To use them idiomatically: One feature of events that might not have been obvious at first is that arrays expand into multiple synths.

pattern1 = Pbind(
	\instrument, \sound,
	\freq, Pfunc {
		Array.fill(40, { 1000.rand })
	\dur, Pseq([0.1], inf)


Thanks for taking a closer look. If I’m understanding correctly, it sounds like the issue is that there would need to be some way of translating the function into OSC messages.

I’ve definitely considered a version of the example you furnished - but the actual algorithm and set of functions that I’m dealing with are much more complex than a bank of sine oscillators - and I’ve been trying to squish it all into the Pattern language since the latter has such an easy conversion to NRT.

Maybe there’s a way to bypass the pattern language component entirely?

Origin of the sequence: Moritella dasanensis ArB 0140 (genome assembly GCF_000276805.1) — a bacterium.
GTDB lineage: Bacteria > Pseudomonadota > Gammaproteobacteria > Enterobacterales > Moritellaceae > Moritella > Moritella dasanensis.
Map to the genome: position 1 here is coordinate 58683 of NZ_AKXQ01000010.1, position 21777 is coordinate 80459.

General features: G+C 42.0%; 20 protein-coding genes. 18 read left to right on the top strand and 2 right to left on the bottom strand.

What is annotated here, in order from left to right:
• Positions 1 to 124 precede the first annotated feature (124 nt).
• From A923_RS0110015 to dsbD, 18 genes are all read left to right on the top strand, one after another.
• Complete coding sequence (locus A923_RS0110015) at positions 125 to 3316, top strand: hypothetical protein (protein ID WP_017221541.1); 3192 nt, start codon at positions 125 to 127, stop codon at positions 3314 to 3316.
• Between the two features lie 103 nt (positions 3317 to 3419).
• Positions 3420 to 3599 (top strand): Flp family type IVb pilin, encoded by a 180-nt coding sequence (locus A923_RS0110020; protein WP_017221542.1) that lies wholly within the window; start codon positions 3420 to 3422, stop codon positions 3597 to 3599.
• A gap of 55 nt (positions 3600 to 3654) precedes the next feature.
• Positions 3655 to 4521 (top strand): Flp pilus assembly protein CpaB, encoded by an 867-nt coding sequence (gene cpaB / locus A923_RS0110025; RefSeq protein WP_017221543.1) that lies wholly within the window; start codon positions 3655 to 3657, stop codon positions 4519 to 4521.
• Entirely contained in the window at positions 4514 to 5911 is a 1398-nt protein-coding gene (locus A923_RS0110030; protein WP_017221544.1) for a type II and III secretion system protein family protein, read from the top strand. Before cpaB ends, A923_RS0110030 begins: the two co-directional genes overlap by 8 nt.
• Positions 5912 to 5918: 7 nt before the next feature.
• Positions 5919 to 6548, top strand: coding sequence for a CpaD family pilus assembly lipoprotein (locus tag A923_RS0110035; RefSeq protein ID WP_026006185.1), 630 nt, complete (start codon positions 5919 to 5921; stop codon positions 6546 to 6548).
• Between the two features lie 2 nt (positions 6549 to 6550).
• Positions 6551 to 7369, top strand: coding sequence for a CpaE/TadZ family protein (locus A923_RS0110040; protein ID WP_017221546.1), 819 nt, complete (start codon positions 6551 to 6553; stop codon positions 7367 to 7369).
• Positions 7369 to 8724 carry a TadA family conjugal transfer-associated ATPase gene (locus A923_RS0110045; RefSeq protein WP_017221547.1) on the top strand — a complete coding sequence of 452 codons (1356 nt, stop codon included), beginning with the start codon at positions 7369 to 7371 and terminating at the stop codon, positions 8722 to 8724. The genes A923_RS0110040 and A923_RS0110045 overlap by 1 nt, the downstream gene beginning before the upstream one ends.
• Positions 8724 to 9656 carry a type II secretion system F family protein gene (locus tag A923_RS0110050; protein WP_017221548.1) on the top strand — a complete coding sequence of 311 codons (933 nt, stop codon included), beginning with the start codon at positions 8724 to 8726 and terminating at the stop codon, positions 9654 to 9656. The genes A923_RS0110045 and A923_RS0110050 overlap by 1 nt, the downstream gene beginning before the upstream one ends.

Is there a way to simply deal with functions and routines in NRT? I found this post from last year, but it is as of yet unanswered.

One way to think about this is that it’s not just “the pattern language” – in fact, there’s the pattern language for producing events, and the event language for performing data. Usually, the distinction between these is mostly hidden (and this is probably one of the reasons why some users have been critical of patterns/events – because it’s not clear from user code which component is doing what), but they are separate components.